On December 18, 1861 Lane was appointed brigadier general of volunteers. On Mar 21, 1862, his commission was canceled in culmination of an argument over whether a sitting U.S. Senator could concurrently hold the rank of General.[3] However on April 11, 1862, he was reinstated as brigadier general of volunteers with the confirmation of the U.S. Senate. During 1862–1863, he served as recruiting commissioner for the State of Kansas.

On October 27–29, 1862, U.S. Senator Jim Lane recruited the 1st Regiment Kansas Volunteer Infantry (Colored) who debuted at the Skirmish at Island Mound. They are the first African-American troops to fight in the war, a year before the 54th Massachusetts. In their first action, 30 of their members defeated 130 mounted Confederate guerrillas.[4]

Lane was the target of the event that became the Lawrence Massacre (or Quantrill's Raid) on August 21, 1863. Confederate guerillas could be heard shouting, "Remember Osceola!" Though Lane was in residence in Lawrence at the time, he was able to escape the attack by racing through a cornfield in his nightshirt.

In 1864 when Sterling Price invaded Missouri, Lane served as a volunteer aide-de-camp to Samuel R. Curtis, commander of the Army of the Border. Lane was with the victorious Union forces at the battle of Westport.

Death and legacy[edit]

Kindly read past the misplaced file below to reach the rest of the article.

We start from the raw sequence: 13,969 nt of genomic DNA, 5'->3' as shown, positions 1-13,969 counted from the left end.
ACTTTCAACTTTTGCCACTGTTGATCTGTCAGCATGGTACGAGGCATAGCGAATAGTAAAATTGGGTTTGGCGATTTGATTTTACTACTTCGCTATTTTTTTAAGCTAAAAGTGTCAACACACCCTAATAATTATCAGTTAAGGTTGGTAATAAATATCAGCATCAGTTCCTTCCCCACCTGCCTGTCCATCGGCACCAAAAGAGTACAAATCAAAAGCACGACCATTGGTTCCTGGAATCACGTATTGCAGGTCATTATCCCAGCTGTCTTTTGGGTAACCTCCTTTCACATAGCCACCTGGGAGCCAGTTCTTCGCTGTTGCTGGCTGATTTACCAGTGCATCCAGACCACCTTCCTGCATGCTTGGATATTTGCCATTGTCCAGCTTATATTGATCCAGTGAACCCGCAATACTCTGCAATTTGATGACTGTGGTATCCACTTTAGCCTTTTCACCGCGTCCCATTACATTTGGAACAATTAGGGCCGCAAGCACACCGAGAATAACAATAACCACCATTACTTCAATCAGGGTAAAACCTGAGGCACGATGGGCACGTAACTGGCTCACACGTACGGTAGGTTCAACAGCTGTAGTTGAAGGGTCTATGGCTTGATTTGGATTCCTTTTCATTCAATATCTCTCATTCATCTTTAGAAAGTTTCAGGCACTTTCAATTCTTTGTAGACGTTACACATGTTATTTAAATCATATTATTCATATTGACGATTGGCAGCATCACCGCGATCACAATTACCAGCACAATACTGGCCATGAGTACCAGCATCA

Lane had survived many hardships in his life, including fighting in the Mexican-American War and the Civil War. But on July 1, 1866 he shot himself[5] in the head as he jumped from his carriage in Leavenworth, Kansas. He was allegedly deranged, depressed, had been charged with abandoning his fellow Radical Republicans and had been accused of financial irregularities. He died ten days later near Leavenworth, Kansas, a result of the self-inflicted gunshot. Edmund G. Ross was appointed to succeed him in the Senate.

The following places were named in honor of the late senator:

In Popular Culture[edit]

  • Jim Lane appears as a character in Wildwood Boys (William Morrow, New York; 2000), a biographical novel of Bloody Bill Anderson by James Carlos Blake.

See also[edit]

References[edit]

  1. ^ "James Henry Lane". NNB. Retrieved September 26, 2012. 
  2. ^ James H. Lane - Grim Leader in the Free-State Fight
  3. ^ Eicher p.338
  4. ^ Border War Timeline, 1861 - 1865: The Civil War
  5. ^ "OBITUARY.; James H. Lane, United States Senator from Kansas.". The New York Times. July 4, 1866. Retrieved 13 June 2009. 

External links[edit]

United States House of Representatives
Preceded by
Samuel W. Parker
Member of the U.S. House of Representatives
from Indiana's 4th congressional district

March 4, 1853 – March 3, 1855
Succeeded by
William Cumback
United States Senate
Preceded by
(none)
U.S. Senator (Class 2) from Kansas
March 4, 1861 – July 11, 1866
Served alongside: Samuel C. Pomeroy
Succeeded by
Edmund G. Ross